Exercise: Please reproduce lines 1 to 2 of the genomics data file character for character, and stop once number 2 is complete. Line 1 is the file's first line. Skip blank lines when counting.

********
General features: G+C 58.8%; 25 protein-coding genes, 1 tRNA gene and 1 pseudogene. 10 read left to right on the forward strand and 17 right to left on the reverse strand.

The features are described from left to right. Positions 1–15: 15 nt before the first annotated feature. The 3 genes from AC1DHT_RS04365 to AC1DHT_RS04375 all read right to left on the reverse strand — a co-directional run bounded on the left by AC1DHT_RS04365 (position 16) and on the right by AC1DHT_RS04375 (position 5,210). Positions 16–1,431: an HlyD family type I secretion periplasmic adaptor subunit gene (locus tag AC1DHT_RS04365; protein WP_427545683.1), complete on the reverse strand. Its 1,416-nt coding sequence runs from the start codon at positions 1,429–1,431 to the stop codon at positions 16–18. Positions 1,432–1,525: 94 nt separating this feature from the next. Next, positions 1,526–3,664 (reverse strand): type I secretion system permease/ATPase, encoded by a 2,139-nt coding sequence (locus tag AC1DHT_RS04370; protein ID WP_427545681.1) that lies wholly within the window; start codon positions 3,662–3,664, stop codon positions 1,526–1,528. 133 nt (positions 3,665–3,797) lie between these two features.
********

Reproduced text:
General features: G+C 58.8%; 25 protein-coding genes, 1 tRNA gene and 1 pseudogene. 10 read left to right on the forward strand and 17 right to left on the reverse strand.

The features are described from left to right. Positions 1–15: 15 nt before the first annotated feature. The 3 genes from AC1DHT_RS04365 to AC1DHT_RS04375 all read right to left on the reverse strand — a co-directional run bounded on the left by AC1DHT_RS04365 (position 16) and on the right by AC1DHT_RS04375 (position 5,210). Positions 16–1,431: an HlyD family type I secretion periplasmic adaptor subunit gene (locus tag AC1DHT_RS04365; protein WP_427545683.1), complete on the reverse strand. Its 1,416-nt coding sequence runs from the start codon at positions 1,429–1,431 to the stop codon at positions 16–18. Positions 1,432–1,525: 94 nt separating this feature from the next. Next, positions 1,526–3,664 (reverse strand): type I secretion system permease/ATPase, encoded by a 2,139-nt coding sequence (locus tag AC1DHT_RS04370; protein ID WP_427545681.1) that lies wholly within the window; start codon positions 3,662–3,664, stop codon positions 1,526–1,528. 133 nt (positions 3,665–3,797) lie between these two features.